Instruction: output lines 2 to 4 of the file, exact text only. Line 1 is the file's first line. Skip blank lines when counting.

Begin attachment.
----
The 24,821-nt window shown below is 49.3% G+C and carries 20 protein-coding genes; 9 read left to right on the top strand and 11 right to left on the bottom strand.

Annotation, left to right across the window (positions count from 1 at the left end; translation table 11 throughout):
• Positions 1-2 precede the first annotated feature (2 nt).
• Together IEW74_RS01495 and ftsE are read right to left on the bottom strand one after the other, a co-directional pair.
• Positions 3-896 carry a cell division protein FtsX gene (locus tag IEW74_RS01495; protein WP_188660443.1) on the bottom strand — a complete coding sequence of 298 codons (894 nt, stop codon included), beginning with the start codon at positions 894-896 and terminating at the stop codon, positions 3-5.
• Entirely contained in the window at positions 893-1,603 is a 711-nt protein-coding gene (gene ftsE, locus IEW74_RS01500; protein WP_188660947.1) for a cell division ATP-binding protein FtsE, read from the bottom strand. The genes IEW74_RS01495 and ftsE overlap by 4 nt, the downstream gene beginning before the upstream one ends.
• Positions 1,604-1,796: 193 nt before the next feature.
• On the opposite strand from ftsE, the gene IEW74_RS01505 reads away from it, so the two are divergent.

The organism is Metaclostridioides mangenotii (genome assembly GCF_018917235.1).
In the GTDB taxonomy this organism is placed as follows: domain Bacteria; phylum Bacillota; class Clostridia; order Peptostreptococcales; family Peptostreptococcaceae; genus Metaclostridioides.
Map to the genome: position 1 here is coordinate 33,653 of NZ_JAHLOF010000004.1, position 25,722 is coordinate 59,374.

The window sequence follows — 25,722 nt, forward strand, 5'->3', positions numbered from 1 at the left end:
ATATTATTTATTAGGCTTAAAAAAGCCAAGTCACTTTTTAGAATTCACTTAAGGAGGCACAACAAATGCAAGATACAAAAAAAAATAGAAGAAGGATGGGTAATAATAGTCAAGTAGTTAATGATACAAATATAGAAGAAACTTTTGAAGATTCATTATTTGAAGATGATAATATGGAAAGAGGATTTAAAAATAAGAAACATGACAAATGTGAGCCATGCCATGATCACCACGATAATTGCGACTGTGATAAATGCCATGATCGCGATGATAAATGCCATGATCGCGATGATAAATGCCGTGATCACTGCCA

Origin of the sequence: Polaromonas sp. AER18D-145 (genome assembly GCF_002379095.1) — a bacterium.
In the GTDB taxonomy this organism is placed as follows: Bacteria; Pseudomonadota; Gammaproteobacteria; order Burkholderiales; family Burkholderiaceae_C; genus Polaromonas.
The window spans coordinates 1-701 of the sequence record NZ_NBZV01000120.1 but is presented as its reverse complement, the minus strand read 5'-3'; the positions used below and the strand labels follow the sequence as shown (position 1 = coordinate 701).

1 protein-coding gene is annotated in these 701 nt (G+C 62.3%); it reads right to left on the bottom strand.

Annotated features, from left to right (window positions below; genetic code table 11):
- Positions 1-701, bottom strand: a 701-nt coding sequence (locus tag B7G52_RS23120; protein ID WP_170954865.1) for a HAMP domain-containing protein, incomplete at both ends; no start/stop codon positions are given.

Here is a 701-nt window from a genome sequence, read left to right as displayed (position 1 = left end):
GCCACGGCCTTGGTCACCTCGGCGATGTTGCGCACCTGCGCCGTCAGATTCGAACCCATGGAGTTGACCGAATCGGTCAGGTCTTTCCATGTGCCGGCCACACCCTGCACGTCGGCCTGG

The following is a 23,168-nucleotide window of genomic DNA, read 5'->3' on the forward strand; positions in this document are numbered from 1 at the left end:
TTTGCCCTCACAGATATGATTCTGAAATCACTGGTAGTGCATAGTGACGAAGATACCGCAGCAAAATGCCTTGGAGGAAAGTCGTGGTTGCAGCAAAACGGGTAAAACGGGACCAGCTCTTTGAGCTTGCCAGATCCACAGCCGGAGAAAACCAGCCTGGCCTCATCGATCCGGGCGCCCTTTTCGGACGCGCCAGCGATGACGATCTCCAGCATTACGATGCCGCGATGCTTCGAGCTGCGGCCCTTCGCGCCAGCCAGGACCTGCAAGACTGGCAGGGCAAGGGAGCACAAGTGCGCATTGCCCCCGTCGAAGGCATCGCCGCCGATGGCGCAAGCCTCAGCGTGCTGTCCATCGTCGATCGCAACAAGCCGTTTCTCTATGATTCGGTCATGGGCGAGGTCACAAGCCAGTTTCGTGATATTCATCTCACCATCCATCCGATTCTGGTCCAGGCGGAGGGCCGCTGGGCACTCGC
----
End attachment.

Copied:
Annotation, left to right across the window (positions count from 1 at the left end; translation table 11 throughout):
• Positions 1-2 precede the first annotated feature (2 nt).
• Together IEW74_RS01495 and ftsE are read right to left on the bottom strand one after the other, a co-directional pair.